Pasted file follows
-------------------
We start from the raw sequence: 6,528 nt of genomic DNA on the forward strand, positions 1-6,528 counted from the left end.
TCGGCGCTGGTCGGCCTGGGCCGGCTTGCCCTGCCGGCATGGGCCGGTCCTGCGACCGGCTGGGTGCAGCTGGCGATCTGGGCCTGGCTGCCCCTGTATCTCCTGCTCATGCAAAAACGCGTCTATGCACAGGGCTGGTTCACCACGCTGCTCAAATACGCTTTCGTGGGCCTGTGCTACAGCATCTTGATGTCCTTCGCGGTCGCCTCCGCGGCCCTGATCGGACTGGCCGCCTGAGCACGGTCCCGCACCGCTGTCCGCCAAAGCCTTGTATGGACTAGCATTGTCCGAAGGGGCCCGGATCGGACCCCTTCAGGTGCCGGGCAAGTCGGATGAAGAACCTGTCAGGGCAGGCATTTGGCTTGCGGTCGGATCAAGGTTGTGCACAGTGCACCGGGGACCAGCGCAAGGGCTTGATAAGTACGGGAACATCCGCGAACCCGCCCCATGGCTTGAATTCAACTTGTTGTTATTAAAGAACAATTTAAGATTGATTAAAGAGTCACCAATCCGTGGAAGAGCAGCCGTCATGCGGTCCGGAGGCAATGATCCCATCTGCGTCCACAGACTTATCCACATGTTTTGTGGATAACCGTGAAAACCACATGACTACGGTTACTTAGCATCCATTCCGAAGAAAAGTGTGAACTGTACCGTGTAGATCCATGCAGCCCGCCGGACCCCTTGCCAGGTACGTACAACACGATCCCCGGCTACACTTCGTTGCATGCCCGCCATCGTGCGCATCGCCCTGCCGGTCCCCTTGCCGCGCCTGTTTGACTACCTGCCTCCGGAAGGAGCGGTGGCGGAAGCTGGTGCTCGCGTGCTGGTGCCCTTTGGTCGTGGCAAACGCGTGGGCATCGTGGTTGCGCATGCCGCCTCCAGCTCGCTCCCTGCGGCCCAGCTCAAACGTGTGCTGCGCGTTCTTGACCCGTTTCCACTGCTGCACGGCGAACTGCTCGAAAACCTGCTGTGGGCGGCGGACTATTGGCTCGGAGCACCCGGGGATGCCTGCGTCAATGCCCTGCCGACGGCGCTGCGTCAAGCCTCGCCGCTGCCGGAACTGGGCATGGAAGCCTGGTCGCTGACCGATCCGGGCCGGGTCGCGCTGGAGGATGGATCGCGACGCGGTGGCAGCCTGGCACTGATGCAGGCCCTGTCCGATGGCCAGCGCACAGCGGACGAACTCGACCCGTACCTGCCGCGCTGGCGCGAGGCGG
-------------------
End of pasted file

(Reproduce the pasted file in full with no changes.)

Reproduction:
We start from the raw sequence: 6,528 nt of genomic DNA on the forward strand, positions 1-6,528 counted from the left end.
TCGGCGCTGGTCGGCCTGGGCCGGCTTGCCCTGCCGGCATGGGCCGGTCCTGCGACCGGCTGGGTGCAGCTGGCGATCTGGGCCTGGCTGCCCCTGTATCTCCTGCTCATGCAAAAACGCGTCTATGCACAGGGCTGGTTCACCACGCTGCTCAAATACGCTTTCGTGGGCCTGTGCTACAGCATCTTGATGTCCTTCGCGGTCGCCTCCGCGGCCCTGATCGGACTGGCCGCCTGAGCACGGTCCCGCACCGCTGTCCGCCAAAGCCTTGTATGGACTAGCATTGTCCGAAGGGGCCCGGATCGGACCCCTTCAGGTGCCGGGCAAGTCGGATGAAGAACCTGTCAGGGCAGGCATTTGGCTTGCGGTCGGATCAAGGTTGTGCACAGTGCACCGGGGACCAGCGCAAGGGCTTGATAAGTACGGGAACATCCGCGAACCCGCCCCATGGCTTGAATTCAACTTGTTGTTATTAAAGAACAATTTAAGATTGATTAAAGAGTCACCAATCCGTGGAAGAGCAGCCGTCATGCGGTCCGGAGGCAATGATCCCATCTGCGTCCACAGACTTATCCACATGTTTTGTGGATAACCGTGAAAACCACATGACTACGGTTACTTAGCATCCATTCCGAAGAAAAGTGTGAACTGTACCGTGTAGATCCATGCAGCCCGCCGGACCCCTTGCCAGGTACGTACAACACGATCCCCGGCTACACTTCGTTGCATGCCCGCCATCGTGCGCATCGCCCTGCCGGTCCCCTTGCCGCGCCTGTTTGACTACCTGCCTCCGGAAGGAGCGGTGGCGGAAGCTGGTGCTCGCGTGCTGGTGCCCTTTGGTCGTGGCAAACGCGTGGGCATCGTGGTTGCGCATGCCGCCTCCAGCTCGCTCCCTGCGGCCCAGCTCAAACGTGTGCTGCGCGTTCTTGACCCGTTTCCACTGCTGCACGGCGAACTGCTCGAAAACCTGCTGTGGGCGGCGGACTATTGGCTCGGAGCACCCGGGGATGCCTGCGTCAATGCCCTGCCGACGGCGCTGCGTCAAGCCTCGCCGCTGCCGGAACTGGGCATGGAAGCCTGGTCGCTGACCGATCCGGGCCGGGTCGCGCTGGAGGATGGATCGCGACGCGGTGGCAGCCTGGCACTGATGCAGGCCCTGTCCGATGGCCAGCGCACAGCGGACGAACTCGACCCGTACCTGCCGCGCTGGCGCGAGGCGG